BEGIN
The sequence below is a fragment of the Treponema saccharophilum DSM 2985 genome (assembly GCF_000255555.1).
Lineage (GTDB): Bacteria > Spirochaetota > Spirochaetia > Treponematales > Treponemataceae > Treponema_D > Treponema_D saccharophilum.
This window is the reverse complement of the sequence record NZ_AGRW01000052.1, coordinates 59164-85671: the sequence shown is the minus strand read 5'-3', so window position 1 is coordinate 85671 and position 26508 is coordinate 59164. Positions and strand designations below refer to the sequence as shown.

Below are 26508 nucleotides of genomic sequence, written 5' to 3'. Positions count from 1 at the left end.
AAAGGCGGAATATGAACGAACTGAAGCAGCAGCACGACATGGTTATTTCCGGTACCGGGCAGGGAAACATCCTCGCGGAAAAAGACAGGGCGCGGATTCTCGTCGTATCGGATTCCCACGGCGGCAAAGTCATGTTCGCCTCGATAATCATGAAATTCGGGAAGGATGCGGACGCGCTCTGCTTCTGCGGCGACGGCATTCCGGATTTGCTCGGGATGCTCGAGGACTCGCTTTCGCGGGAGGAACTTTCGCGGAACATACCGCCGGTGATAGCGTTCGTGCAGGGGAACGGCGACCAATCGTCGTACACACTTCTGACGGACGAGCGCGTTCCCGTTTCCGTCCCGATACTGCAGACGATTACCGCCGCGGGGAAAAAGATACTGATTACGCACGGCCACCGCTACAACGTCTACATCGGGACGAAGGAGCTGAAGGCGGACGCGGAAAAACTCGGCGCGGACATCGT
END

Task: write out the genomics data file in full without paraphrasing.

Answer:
The sequence below is a fragment of the Treponema saccharophilum DSM 2985 genome (assembly GCF_000255555.1).
Lineage (GTDB): Bacteria > Spirochaetota > Spirochaetia > Treponematales > Treponemataceae > Treponema_D > Treponema_D saccharophilum.
This window is the reverse complement of the sequence record NZ_AGRW01000052.1, coordinates 59164-85671: the sequence shown is the minus strand read 5'-3', so window position 1 is coordinate 85671 and position 26508 is coordinate 59164. Positions and strand designations below refer to the sequence as shown.

Below are 26508 nucleotides of genomic sequence, written 5' to 3'. Positions count from 1 at the left end.
AAAGGCGGAATATGAACGAACTGAAGCAGCAGCACGACATGGTTATTTCCGGTACCGGGCAGGGAAACATCCTCGCGGAAAAAGACAGGGCGCGGATTCTCGTCGTATCGGATTCCCACGGCGGCAAAGTCATGTTCGCCTCGATAATCATGAAATTCGGGAAGGATGCGGACGCGCTCTGCTTCTGCGGCGACGGCATTCCGGATTTGCTCGGGATGCTCGAGGACTCGCTTTCGCGGGAGGAACTTTCGCGGAACATACCGCCGGTGATAGCGTTCGTGCAGGGGAACGGCGACCAATCGTCGTACACACTTCTGACGGACGAGCGCGTTCCCGTTTCCGTCCCGATACTGCAGACGATTACCGCCGCGGGGAAAAAGATACTGATTACGCACGGCCACCGCTACAACGTCTACATCGGGACGAAGGAGCTGAAGGCGGACGCGGAAAAACTCGGCGCGGACATCGT